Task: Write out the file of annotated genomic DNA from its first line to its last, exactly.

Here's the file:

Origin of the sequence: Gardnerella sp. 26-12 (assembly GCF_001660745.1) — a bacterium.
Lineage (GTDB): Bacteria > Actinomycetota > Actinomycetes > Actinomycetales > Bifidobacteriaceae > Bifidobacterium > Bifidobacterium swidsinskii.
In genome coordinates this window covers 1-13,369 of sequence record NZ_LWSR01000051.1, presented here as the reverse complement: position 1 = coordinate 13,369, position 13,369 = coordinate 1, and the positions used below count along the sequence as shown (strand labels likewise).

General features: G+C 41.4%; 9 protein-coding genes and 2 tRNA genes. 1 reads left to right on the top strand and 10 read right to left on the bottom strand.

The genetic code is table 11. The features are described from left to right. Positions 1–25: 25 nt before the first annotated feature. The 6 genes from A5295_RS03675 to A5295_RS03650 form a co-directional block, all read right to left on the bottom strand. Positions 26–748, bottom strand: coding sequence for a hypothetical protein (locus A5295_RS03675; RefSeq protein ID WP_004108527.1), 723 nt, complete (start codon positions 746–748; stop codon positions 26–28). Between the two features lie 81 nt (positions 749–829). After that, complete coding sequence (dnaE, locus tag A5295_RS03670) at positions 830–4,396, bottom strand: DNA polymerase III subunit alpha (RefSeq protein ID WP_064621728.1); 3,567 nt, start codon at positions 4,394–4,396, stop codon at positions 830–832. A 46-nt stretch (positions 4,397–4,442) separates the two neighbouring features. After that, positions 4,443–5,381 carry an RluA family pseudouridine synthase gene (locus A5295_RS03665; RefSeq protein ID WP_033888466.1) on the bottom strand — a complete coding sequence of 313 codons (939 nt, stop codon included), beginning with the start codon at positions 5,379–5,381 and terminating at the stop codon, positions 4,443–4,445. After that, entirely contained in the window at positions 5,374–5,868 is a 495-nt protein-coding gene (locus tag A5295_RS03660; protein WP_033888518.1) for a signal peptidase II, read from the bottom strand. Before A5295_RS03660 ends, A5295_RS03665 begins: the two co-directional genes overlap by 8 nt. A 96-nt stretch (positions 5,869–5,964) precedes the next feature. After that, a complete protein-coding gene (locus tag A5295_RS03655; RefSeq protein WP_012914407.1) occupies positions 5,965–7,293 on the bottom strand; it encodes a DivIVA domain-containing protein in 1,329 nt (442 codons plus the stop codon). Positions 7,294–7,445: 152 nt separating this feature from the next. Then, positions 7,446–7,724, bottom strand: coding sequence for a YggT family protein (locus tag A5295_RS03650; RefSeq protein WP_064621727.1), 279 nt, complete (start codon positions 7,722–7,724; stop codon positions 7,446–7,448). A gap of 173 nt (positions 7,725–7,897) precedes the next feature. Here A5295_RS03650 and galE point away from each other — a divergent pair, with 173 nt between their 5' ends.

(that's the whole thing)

Origin of the sequence: Gardnerella sp. 26-12 (assembly GCF_001660745.1) — a bacterium.
Lineage (GTDB): Bacteria > Actinomycetota > Actinomycetes > Actinomycetales > Bifidobacteriaceae > Bifidobacterium > Bifidobacterium swidsinskii.
In genome coordinates this window covers 1-13,369 of sequence record NZ_LWSR01000051.1, presented here as the reverse complement: position 1 = coordinate 13,369, position 13,369 = coordinate 1, and the positions used below count along the sequence as shown (strand labels likewise).

General features: G+C 41.4%; 9 protein-coding genes and 2 tRNA genes. 1 reads left to right on the top strand and 10 read right to left on the bottom strand.

The genetic code is table 11. The features are described from left to right. Positions 1–25: 25 nt before the first annotated feature. The 6 genes from A5295_RS03675 to A5295_RS03650 form a co-directional block, all read right to left on the bottom strand. Positions 26–748, bottom strand: coding sequence for a hypothetical protein (locus A5295_RS03675; RefSeq protein ID WP_004108527.1), 723 nt, complete (start codon positions 746–748; stop codon positions 26–28). Between the two features lie 81 nt (positions 749–829). After that, complete coding sequence (dnaE, locus tag A5295_RS03670) at positions 830–4,396, bottom strand: DNA polymerase III subunit alpha (RefSeq protein ID WP_064621728.1); 3,567 nt, start codon at positions 4,394–4,396, stop codon at positions 830–832. A 46-nt stretch (positions 4,397–4,442) separates the two neighbouring features. After that, positions 4,443–5,381 carry an RluA family pseudouridine synthase gene (locus A5295_RS03665; RefSeq protein ID WP_033888466.1) on the bottom strand — a complete coding sequence of 313 codons (939 nt, stop codon included), beginning with the start codon at positions 5,379–5,381 and terminating at the stop codon, positions 4,443–4,445. After that, entirely contained in the window at positions 5,374–5,868 is a 495-nt protein-coding gene (locus tag A5295_RS03660; protein WP_033888518.1) for a signal peptidase II, read from the bottom strand. Before A5295_RS03660 ends, A5295_RS03665 begins: the two co-directional genes overlap by 8 nt. A 96-nt stretch (positions 5,869–5,964) precedes the next feature. After that, a complete protein-coding gene (locus tag A5295_RS03655; RefSeq protein WP_012914407.1) occupies positions 5,965–7,293 on the bottom strand; it encodes a DivIVA domain-containing protein in 1,329 nt (442 codons plus the stop codon). Positions 7,294–7,445: 152 nt separating this feature from the next. Then, positions 7,446–7,724, bottom strand: coding sequence for a YggT family protein (locus tag A5295_RS03650; RefSeq protein WP_064621727.1), 279 nt, complete (start codon positions 7,722–7,724; stop codon positions 7,446–7,448). A gap of 173 nt (positions 7,725–7,897) precedes the next feature. Here A5295_RS03650 and galE point away from each other — a divergent pair, with 173 nt between their 5' ends.